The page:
Posted on 1 Comment

“Be Kind. Rewind” – What you can do to improve the tension and elasticity in your yarn

Have you ever considered the tension your yarn is under once it’s been wound into a cake or ball?
One of the main reasons yarn is sold in a skein is to preserve its elasticity. So, from the second you wind it, it’s being held at a stretch.

Animal fibres in particular have a gorgeous spring to them. If you stretch them, they snap back on release. This elasticity gives a finished garment a bounce and a wearability that is a pleasure to behold.

But if these fibres are held at their limit for too long, they can lose that elasticity entirely. That’s why you should only wind your skeins when you intend to knit or crochet with them soon after. It’s also why those old balls of donated yarn tend to seem so lifeless – they’ve been held at a stretch for decades. Yikes.

Ball winders and swifts are an amazing piece of kit I believe every crafter should invest in, but there’s a pull between swift and winder, so even they can add tension to a newly-wound skein.

Image (c) Ballyhoura Fibres

See the two cakes below?

They’re actually the exact same skein.
The one on the left has been wound directly from the skein on my swift.
The one of the right is the same ball, wound from the first cake into a second, much more relaxed cake.

Look at the size difference! And imagine the tension the first one would have been under had I only wound it once.

two cakes of yarn, illustrating the tension yarn can be under after one wind (left) and two winds (right) The elasticity of the cake on the right is more relaxed.
Same exact skein of yarn, first wind (left) second wind (right)

So, tell me. Are you kind to your yarn? Do you ever rewind?

And if you haven’t done it before now, have I convinced you to start? I sure hope so! And I bet your yarn will thank you, too!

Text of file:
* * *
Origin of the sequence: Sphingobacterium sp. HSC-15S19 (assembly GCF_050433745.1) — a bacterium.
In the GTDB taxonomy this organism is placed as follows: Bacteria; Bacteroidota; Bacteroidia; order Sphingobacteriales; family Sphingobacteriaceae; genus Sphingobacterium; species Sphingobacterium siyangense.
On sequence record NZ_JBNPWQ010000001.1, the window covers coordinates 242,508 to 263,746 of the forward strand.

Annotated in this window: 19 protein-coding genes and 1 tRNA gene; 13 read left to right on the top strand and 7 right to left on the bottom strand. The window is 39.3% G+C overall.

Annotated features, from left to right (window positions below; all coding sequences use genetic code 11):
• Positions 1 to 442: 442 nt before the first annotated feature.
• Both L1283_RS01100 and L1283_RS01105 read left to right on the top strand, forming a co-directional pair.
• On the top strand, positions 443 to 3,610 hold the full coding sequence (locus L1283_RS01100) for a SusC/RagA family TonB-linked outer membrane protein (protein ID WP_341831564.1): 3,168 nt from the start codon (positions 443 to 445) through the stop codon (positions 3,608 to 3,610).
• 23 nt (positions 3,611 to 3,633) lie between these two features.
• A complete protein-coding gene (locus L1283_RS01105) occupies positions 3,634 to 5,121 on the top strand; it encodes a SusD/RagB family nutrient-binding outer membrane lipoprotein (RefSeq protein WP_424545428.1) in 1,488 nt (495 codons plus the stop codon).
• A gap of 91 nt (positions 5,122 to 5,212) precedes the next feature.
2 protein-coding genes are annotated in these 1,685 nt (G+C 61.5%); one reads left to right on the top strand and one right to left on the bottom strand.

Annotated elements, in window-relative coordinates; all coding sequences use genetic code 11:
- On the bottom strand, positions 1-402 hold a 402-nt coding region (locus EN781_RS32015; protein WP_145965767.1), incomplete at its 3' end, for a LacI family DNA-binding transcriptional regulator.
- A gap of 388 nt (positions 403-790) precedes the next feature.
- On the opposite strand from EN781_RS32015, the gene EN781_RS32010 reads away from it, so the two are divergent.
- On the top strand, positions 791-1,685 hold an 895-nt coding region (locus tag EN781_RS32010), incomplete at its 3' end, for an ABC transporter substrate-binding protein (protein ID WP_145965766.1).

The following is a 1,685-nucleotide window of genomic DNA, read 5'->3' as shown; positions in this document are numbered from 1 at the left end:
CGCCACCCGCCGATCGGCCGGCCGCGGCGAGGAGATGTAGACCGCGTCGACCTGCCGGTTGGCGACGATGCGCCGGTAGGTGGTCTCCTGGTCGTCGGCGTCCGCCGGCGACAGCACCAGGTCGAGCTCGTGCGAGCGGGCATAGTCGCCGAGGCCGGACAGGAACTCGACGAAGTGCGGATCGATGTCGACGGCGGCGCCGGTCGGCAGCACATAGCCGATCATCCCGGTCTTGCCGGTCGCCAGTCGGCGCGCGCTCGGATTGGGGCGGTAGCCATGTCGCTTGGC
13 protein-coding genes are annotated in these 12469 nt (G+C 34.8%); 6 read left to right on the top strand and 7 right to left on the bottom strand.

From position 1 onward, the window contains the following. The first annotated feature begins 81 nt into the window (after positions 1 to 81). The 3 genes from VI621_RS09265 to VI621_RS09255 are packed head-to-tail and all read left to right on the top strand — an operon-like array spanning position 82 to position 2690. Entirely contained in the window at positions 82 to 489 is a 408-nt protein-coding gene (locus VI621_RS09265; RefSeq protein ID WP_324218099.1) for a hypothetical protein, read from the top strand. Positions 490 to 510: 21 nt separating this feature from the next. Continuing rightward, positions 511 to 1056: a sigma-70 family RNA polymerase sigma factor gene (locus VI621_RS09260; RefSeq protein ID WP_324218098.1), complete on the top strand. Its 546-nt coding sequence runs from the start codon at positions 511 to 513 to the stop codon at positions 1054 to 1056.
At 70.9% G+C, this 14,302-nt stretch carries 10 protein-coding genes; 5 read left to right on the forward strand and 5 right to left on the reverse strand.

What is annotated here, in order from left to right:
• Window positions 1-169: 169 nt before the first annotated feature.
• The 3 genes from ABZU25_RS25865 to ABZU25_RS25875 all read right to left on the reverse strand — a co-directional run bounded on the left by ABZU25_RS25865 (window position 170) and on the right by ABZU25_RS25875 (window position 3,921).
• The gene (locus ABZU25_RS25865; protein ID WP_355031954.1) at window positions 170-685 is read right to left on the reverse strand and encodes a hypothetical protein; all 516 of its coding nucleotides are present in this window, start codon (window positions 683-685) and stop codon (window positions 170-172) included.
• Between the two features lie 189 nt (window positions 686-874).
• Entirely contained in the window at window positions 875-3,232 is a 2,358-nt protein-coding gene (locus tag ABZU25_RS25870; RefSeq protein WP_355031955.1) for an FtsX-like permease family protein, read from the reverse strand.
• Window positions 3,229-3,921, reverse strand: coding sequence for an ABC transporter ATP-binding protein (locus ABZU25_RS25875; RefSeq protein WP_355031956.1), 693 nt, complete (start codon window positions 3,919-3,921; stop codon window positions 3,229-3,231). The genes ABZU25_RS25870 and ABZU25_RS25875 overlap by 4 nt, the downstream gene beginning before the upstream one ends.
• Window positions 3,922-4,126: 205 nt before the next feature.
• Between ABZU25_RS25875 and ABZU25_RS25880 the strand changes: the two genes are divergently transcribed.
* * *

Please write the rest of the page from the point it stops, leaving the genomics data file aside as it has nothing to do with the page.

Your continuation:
Oh! And… psst! The yarn I’ve pictured here is a beautiful skein of Ballyhoura Fibre yarn. It’s Cierra’s 4-ply sock in colourway “Pot Pourri”. Watch out for it in a pattern this autumn!
You can find the link here:

Like what you see? Check these out!

Posted on 7 Comments

The only Long Tail Cast On method you’ll ever need.

Knitters, don’t say I never give you guys anything!

This long Tail Cast On method is flawless.
You’ll never scrabble for yarn to make those last few stitches ever again.
Long Tail anxiety will be a thing of the past! And it’s so gosh darn easy.

Let me show you how.

Before we begin our long tail cast on.

Start off with your needle, and both ends of your yarn ball. Every ball has an inside end and an outside end. Fish them both out and have them ready to rock like this.

two strands of yellow yarn set horizontal on a table top. A sinle knitting needle is being held above them, ready for a long-tail cast on.
Inside and Outside yarn ends and my 6 mm knitting needle

Knot the ends together

Yea, no… seriously.
I know a lot of knitters are averse to knots, but don’t worry, you can undo it later.
For now, gather your courage and make that knot!

a hand points to a knot joining two strands of yarn. Both strands are feeding out of the same ball of yellow yarn.
Leave a good 6 inches between the knot and the ends. You’ll sew the ends in later.

Slip the needle between strands.

Your first cast on stitch is an easy one. Just pop your needle between the strands, and place the knot flush with your needle.
The front strand will act as your long tail, the back strand will make up your cast on stitches.

a knitting needle sits between two strands of yarn. The knot holding them together is pressed against the side of the needle.
keep the knot pressed against the needle.

And then set your hands up as you would for a regular old long tail cast on.
Remember, the thumb holds the long tail, the index finger holds the new stitch.

a pair of hands holding two strands of yellow yarn, ready to start making long-tail cast on stitches.
Pro tip. Check the knot is still lying against the needle. We don’t want it wandering off anywhere!

After that, it’s just a matter of casting on as normal.
The bonus here is that your long tail will be exactly as long as you needed it to be because you’re feeding yarn out of your ball as you need it.

a knitting needle holding 24 cast on stitches. A hand holds two strands of yarn in long-tail fashion.
Aren’t they gorgeous?

Do you have a tail or two more to weave in at the end?
Sure you do, but I think that’s a small price to pay for the peace of mind you get from possessing an infinite long tail!

Once you’ve cast on everything you need…

Simply snip the long tail strand…

a set of 24 stitches on a knitting needle sits on a table. A hand points to a cut in one piece of yarn that is feeding off the newly cast-on stitches.
Snip snip!

…and carry on knitting merrily.

several rows of garter stitch in yellow yarn being held above a table by a pair of hands. The ball lies on the table in the background slightly out of focus.
Happy Days!

Back To Top

Like what you see? Check these out!
They’re both knit/crochet combo patterns.